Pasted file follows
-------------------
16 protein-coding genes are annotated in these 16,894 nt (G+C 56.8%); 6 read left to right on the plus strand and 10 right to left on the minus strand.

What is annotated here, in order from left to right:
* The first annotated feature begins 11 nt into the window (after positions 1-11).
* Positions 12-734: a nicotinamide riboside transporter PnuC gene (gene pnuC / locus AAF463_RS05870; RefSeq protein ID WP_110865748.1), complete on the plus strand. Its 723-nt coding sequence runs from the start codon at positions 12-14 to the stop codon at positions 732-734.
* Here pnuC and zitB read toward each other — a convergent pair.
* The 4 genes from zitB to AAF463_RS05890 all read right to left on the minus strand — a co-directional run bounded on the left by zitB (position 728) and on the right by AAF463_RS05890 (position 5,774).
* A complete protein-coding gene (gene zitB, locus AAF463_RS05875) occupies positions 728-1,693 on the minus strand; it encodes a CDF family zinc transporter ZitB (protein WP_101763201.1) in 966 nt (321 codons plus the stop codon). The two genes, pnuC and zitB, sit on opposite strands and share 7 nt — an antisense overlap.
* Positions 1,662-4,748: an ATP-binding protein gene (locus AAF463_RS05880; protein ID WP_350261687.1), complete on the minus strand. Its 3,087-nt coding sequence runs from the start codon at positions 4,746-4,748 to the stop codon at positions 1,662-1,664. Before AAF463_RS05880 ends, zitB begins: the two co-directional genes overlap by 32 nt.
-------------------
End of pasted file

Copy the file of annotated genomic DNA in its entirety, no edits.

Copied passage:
16 protein-coding genes are annotated in these 16,894 nt (G+C 56.8%); 6 read left to right on the plus strand and 10 right to left on the minus strand.

What is annotated here, in order from left to right:
* The first annotated feature begins 11 nt into the window (after positions 1-11).
* Positions 12-734: a nicotinamide riboside transporter PnuC gene (gene pnuC / locus AAF463_RS05870; RefSeq protein ID WP_110865748.1), complete on the plus strand. Its 723-nt coding sequence runs from the start codon at positions 12-14 to the stop codon at positions 732-734.
* Here pnuC and zitB read toward each other — a convergent pair.
* The 4 genes from zitB to AAF463_RS05890 all read right to left on the minus strand — a co-directional run bounded on the left by zitB (position 728) and on the right by AAF463_RS05890 (position 5,774).
* A complete protein-coding gene (gene zitB, locus AAF463_RS05875) occupies positions 728-1,693 on the minus strand; it encodes a CDF family zinc transporter ZitB (protein WP_101763201.1) in 966 nt (321 codons plus the stop codon). The two genes, pnuC and zitB, sit on opposite strands and share 7 nt — an antisense overlap.
* Positions 1,662-4,748: an ATP-binding protein gene (locus AAF463_RS05880; protein ID WP_350261687.1), complete on the minus strand. Its 3,087-nt coding sequence runs from the start codon at positions 4,746-4,748 to the stop codon at positions 1,662-1,664. Before AAF463_RS05880 ends, zitB begins: the two co-directional genes overlap by 32 nt.